It stayed at 3.7% in the Visayas, and rose by almost 2 points in Metro Manila, from 3.0% to 4.7%.

The new Severe Hunger rates are higher than their 12-year averages in Metro Manila and the Visayas, and lower in Balance Luzon and Mindanao.

Self-rated Poverty and Food Poverty

Self-Rated Poverty declined by 4 points in Balance Luzon, from 44% in June to 40% in September, and by 3 points in Mindanao, from 56% to 53% [Chart 9, Table 9].

It rose by 3 points in the Visayas, from 58% to 61%, and by one point in Metro Manila, from 48% to 49%.

It declined by 3 points in rural areas, from 58% to 55%, and by one point in urban areas, from 44% to 43% [Chart 10, Table 10].

Self-Rated Food Poverty fell by 12 points in Mindanao, from 48% in June to 36% to September [Chart 11, Table 11].

It rose by 6 points in Metro Manila, from 35% to 41%, by 5 points in the Visayas, from 45% to 50%, and by one point in Balance Luzon, from 31% to 32%.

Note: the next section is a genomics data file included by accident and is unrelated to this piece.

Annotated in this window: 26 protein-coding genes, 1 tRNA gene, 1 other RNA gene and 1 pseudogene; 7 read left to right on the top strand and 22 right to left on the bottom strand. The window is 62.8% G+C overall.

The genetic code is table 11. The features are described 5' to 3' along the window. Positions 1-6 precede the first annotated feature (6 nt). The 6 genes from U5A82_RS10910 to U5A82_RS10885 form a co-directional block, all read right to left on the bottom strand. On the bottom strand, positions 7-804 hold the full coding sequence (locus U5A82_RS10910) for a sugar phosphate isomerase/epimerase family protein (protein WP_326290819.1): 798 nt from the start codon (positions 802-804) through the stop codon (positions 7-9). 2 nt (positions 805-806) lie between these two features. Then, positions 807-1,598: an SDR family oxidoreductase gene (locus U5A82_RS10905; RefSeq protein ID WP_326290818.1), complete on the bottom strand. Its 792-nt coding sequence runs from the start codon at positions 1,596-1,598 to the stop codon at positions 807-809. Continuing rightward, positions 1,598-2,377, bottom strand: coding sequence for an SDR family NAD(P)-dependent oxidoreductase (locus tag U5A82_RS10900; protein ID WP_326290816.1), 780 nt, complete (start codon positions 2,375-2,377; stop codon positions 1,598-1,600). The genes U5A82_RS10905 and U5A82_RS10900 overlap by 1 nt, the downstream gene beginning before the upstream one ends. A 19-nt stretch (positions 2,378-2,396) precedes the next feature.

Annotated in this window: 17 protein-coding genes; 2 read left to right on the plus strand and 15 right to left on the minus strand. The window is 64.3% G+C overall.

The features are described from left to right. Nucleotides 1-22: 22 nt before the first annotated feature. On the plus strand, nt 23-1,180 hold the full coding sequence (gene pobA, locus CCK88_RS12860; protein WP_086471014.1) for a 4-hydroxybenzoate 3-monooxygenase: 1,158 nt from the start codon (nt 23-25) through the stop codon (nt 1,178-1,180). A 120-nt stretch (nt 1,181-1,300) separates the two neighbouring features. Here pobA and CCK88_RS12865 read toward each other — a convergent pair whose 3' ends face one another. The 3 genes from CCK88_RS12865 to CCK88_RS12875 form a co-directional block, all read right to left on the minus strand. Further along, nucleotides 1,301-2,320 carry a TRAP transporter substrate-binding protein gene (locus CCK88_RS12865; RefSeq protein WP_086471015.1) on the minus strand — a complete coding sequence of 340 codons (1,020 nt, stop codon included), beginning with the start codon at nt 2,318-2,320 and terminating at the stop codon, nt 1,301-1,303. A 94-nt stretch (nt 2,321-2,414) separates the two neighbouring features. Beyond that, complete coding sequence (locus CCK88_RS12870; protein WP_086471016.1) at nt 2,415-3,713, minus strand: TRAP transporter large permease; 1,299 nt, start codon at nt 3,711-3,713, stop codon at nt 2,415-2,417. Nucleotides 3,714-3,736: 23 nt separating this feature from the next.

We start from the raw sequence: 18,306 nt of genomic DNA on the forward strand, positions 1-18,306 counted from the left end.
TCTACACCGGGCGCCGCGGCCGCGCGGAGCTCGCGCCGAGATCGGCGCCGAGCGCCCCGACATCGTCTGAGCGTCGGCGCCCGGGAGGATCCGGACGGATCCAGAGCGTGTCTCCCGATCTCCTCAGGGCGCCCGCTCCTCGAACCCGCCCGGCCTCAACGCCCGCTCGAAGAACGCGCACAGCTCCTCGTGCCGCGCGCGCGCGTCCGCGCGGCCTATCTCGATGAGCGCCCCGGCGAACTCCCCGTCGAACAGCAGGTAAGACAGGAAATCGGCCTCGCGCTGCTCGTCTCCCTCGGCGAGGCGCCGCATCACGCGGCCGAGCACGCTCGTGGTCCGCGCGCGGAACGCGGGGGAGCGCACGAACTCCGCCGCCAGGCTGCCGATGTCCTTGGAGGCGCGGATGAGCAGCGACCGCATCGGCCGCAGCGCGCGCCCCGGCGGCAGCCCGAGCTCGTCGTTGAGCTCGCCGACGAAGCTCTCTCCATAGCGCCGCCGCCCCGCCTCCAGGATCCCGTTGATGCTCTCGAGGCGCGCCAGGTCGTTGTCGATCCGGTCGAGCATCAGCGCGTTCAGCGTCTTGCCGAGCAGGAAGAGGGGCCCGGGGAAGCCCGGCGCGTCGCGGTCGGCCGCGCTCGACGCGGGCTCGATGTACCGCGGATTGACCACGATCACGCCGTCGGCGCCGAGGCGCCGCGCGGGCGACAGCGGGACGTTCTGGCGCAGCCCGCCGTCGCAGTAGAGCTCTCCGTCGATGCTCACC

Poverty thresholds remain sluggish everywhere

The Self-Rated Poverty Threshold, or the monthly budget that poor households need in order not to consider themselves poor in general, remain sluggish for several years despite considerable inflation. This indicates that poor families have been lowering their living standards, i.e., belt-tightening.

As of September 2010, the median poverty threshold for poor households is P10,000 in Metro Manila, P9,500 in Balance Luzon, P6,000 in the Visayas, and P5,000 in Mindanao. These amounts have already been surpassed in the past in those areas [Chart 12, Table 12].